11. B. Planning the agro ecosystem: • Crops should be grown in a manner to avoid or reduce difficult pest problems. C. Cost/benefit and benefit/risk • Cost/benefit: The amount of expenditure is commensurate with the amount of probable damage. • Benefit/risk: It provides a means for assessing the relevant economic benefit versus the risk of the pest

  12. D. Tolerance of pest damage • Economic injury level • The pest population level below which damage is tolerable and above is intolerable. • Needed to prevent a pest outbreak and to avert significant crop injury. • The level at which damage can no longer be tolerated and therefore the level at or before which it is desirable to initiate deliberate control activities.

  13. Figure Economic injury level:

  14. economic threshold level • The density at which control measures should be applied to prevent an increasing pest population from reaching the economic injury level. • The economic threshold always represent a pest density lower than that of the economic injury level.

  15. General Equilibrium Position • This the average population density of an pathogen population over long period of time. • The economic injury level may be at any level from well below to well above the general equilibrium position.

  16. Guideline for IDM programs • Analyze the pest status of each of the reputedly injurious organisms and establish economic thresholds for the real pests. • Devise scheme for lowering equilibrium position of key pests • Integrated pest management efforts manipulate the environment in order to reduce the key pest’s equilibrium position permanently to a level lower than the economic threshold.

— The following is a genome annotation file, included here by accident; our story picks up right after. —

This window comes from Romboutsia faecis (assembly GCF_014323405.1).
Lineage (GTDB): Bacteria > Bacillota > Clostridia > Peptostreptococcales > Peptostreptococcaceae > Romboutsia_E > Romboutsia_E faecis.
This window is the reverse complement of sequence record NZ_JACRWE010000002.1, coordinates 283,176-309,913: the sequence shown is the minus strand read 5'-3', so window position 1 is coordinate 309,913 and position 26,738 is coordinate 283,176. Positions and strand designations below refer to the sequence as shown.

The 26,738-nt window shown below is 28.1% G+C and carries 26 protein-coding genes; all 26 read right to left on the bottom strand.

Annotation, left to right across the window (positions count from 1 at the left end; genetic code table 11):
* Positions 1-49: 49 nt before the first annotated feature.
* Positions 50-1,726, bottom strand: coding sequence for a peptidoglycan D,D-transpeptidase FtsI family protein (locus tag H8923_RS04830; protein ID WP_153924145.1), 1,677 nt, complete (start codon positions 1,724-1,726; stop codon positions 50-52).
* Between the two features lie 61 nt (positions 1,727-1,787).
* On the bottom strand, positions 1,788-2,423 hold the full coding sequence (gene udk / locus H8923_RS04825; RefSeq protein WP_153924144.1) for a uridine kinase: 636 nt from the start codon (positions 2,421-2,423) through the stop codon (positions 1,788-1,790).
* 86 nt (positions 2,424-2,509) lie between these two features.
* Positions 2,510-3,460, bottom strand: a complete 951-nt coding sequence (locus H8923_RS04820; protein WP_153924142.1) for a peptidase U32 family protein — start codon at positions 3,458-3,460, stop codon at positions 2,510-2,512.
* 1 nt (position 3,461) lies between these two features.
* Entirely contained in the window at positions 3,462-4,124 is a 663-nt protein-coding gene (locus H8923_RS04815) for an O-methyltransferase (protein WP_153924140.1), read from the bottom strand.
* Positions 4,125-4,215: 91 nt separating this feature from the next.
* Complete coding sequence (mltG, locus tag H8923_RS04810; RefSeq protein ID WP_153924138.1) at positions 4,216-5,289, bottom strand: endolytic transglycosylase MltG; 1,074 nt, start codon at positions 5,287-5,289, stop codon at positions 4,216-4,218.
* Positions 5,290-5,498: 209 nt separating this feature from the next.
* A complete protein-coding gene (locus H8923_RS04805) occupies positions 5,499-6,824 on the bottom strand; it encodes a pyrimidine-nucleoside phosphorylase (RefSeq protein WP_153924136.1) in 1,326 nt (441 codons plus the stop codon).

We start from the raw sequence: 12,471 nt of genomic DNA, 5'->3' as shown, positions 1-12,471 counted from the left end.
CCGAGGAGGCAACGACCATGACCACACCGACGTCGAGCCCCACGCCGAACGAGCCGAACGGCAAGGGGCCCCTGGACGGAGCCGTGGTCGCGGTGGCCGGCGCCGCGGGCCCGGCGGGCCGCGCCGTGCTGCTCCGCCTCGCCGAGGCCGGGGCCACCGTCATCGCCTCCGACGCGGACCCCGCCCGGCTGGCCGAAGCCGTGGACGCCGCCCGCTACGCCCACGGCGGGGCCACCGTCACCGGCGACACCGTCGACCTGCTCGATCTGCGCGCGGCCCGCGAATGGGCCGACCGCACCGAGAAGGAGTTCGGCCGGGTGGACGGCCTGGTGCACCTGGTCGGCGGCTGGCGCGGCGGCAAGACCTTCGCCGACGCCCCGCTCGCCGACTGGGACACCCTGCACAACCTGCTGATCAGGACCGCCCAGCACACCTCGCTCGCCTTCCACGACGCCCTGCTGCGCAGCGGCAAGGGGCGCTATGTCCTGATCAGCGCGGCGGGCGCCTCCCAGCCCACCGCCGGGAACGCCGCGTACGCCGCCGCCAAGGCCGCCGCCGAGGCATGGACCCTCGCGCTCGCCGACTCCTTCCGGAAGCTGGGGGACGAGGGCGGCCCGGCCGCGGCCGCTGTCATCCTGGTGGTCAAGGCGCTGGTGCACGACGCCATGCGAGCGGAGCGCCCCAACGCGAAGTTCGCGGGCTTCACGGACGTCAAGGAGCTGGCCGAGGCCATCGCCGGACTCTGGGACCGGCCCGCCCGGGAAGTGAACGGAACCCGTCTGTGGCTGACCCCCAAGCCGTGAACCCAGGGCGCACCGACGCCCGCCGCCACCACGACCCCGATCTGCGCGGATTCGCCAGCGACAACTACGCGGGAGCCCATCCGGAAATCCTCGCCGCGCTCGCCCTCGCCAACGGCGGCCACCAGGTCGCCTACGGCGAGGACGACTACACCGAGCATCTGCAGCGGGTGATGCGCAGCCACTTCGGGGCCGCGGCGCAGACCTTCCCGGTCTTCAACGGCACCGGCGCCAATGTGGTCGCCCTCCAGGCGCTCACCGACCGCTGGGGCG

17. 3. During Emergency Situation, Sick Remedial Measures That Cause Minimum Ecological Disruption. 4. DEVISE MONITORING TECHNIQUES • Monitoring is essential to integrated pest management • Only through monitoring can the real need for control be known and the natural controls maximized.

  18. Present obstacles to practical use of IDM • Funding of research in IDM. • Farmer's’ attitude. • The viewpoint of the chemical industry. • Role of government • Acceptance of integrated control as the official pest control strategy of the country should be the first goal of crop protection researchers. • Without long term planning of research and application IDM programs are doomed to fail.

  19. Continued • Introduction of IDM demands a good extension service. • Acceptance of IDM as a serious control technology necessitates good public relations and education. • The role of the consumer should be exploited to the benefit of IDM. • Reliable production of good quality natural enemies should be guaranteed.

  20. Thank you All

  21. Pest Resurgence • Pest resurgence is observed when pests previously targeted and successfully controlled by pesticide recur, but in higher numbers than they did before. The reason for this is the removal of predators together with pests. They either die from the pesticide, or move away because their food source has disappeared.